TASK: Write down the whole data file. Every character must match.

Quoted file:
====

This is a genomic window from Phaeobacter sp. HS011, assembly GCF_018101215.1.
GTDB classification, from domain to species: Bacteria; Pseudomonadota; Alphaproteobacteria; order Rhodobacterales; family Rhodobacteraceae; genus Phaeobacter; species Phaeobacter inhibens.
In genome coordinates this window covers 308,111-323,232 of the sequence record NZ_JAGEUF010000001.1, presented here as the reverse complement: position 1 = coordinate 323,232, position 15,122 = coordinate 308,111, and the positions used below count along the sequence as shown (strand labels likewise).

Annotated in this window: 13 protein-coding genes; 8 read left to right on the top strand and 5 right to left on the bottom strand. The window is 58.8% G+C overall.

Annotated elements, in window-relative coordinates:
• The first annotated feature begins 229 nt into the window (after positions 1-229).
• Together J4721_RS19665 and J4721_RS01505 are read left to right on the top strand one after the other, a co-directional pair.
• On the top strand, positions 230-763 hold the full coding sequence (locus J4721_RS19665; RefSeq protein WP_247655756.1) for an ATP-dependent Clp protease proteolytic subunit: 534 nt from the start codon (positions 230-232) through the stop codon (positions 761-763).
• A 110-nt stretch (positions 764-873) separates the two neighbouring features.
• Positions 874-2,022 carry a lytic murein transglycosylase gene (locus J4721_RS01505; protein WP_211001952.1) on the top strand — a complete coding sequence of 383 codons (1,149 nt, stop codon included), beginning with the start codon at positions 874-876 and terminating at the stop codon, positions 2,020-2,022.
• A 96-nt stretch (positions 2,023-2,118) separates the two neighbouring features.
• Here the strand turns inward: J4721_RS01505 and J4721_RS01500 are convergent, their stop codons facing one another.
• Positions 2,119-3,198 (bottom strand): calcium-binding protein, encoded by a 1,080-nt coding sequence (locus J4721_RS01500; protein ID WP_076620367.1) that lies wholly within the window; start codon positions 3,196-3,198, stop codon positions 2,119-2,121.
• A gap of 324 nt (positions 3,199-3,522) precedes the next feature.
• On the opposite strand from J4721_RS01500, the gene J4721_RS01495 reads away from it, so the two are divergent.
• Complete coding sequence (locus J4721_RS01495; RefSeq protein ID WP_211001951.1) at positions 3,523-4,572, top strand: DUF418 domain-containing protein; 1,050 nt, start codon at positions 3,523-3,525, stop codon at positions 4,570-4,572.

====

This is a genomic window from Phaeobacter sp. HS011, assembly GCF_018101215.1.
GTDB classification, from domain to species: Bacteria; Pseudomonadota; Alphaproteobacteria; order Rhodobacterales; family Rhodobacteraceae; genus Phaeobacter; species Phaeobacter inhibens.
In genome coordinates this window covers 308,111-323,232 of the sequence record NZ_JAGEUF010000001.1, presented here as the reverse complement: position 1 = coordinate 323,232, position 15,122 = coordinate 308,111, and the positions used below count along the sequence as shown (strand labels likewise).

Annotated in this window: 13 protein-coding genes; 8 read left to right on the top strand and 5 right to left on the bottom strand. The window is 58.8% G+C overall.

Annotated elements, in window-relative coordinates:
• The first annotated feature begins 229 nt into the window (after positions 1-229).
• Together J4721_RS19665 and J4721_RS01505 are read left to right on the top strand one after the other, a co-directional pair.
• On the top strand, positions 230-763 hold the full coding sequence (locus J4721_RS19665; RefSeq protein WP_247655756.1) for an ATP-dependent Clp protease proteolytic subunit: 534 nt from the start codon (positions 230-232) through the stop codon (positions 761-763).
• A 110-nt stretch (positions 764-873) separates the two neighbouring features.
• Positions 874-2,022 carry a lytic murein transglycosylase gene (locus J4721_RS01505; protein WP_211001952.1) on the top strand — a complete coding sequence of 383 codons (1,149 nt, stop codon included), beginning with the start codon at positions 874-876 and terminating at the stop codon, positions 2,020-2,022.
• A 96-nt stretch (positions 2,023-2,118) separates the two neighbouring features.
• Here the strand turns inward: J4721_RS01505 and J4721_RS01500 are convergent, their stop codons facing one another.
• Positions 2,119-3,198 (bottom strand): calcium-binding protein, encoded by a 1,080-nt coding sequence (locus J4721_RS01500; protein ID WP_076620367.1) that lies wholly within the window; start codon positions 3,196-3,198, stop codon positions 2,119-2,121.
• A gap of 324 nt (positions 3,199-3,522) precedes the next feature.
• On the opposite strand from J4721_RS01500, the gene J4721_RS01495 reads away from it, so the two are divergent.
• Complete coding sequence (locus J4721_RS01495; RefSeq protein ID WP_211001951.1) at positions 3,523-4,572, top strand: DUF418 domain-containing protein; 1,050 nt, start codon at positions 3,523-3,525, stop codon at positions 4,570-4,572.